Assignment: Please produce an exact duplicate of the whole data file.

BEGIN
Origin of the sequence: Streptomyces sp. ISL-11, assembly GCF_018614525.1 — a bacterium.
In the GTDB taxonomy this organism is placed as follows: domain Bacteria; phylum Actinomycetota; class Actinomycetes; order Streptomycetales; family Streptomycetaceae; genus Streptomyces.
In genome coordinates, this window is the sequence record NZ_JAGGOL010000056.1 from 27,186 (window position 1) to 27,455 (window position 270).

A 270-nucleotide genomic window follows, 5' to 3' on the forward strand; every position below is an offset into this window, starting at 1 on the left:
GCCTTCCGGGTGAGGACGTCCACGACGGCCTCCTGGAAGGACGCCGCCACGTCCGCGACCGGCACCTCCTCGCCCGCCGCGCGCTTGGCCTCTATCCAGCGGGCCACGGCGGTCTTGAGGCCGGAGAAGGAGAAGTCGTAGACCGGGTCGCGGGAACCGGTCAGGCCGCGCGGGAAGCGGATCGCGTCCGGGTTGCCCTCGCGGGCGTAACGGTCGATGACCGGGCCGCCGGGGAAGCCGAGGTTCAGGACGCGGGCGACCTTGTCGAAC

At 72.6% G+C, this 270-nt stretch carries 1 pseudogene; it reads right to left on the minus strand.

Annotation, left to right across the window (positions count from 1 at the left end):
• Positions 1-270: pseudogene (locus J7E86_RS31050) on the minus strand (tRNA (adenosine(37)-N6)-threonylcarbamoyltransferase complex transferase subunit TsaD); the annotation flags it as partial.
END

Origin of the sequence: Streptomyces sp. ISL-11, assembly GCF_018614525.1 — a bacterium.
In the GTDB taxonomy this organism is placed as follows: domain Bacteria; phylum Actinomycetota; class Actinomycetes; order Streptomycetales; family Streptomycetaceae; genus Streptomyces.
In genome coordinates, this window is the sequence record NZ_JAGGOL010000056.1 from 27,186 (window position 1) to 27,455 (window position 270).

A 270-nucleotide genomic window follows, 5' to 3' on the forward strand; every position below is an offset into this window, starting at 1 on the left:
GCCTTCCGGGTGAGGACGTCCACGACGGCCTCCTGGAAGGACGCCGCCACGTCCGCGACCGGCACCTCCTCGCCCGCCGCGCGCTTGGCCTCTATCCAGCGGGCCACGGCGGTCTTGAGGCCGGAGAAGGAGAAGTCGTAGACCGGGTCGCGGGAACCGGTCAGGCCGCGCGGGAAGCGGATCGCGTCCGGGTTGCCCTCGCGGGCGTAACGGTCGATGACCGGGCCGCCGGGGAAGCCGAGGTTCAGGACGCGGGCGACCTTGTCGAAC

At 72.6% G+C, this 270-nt stretch carries 1 pseudogene; it reads right to left on the minus strand.

Annotation, left to right across the window (positions count from 1 at the left end):
• Positions 1-270: pseudogene (locus J7E86_RS31050) on the minus strand (tRNA (adenosine(37)-N6)-threonylcarbamoyltransferase complex transferase subunit TsaD); the annotation flags it as partial.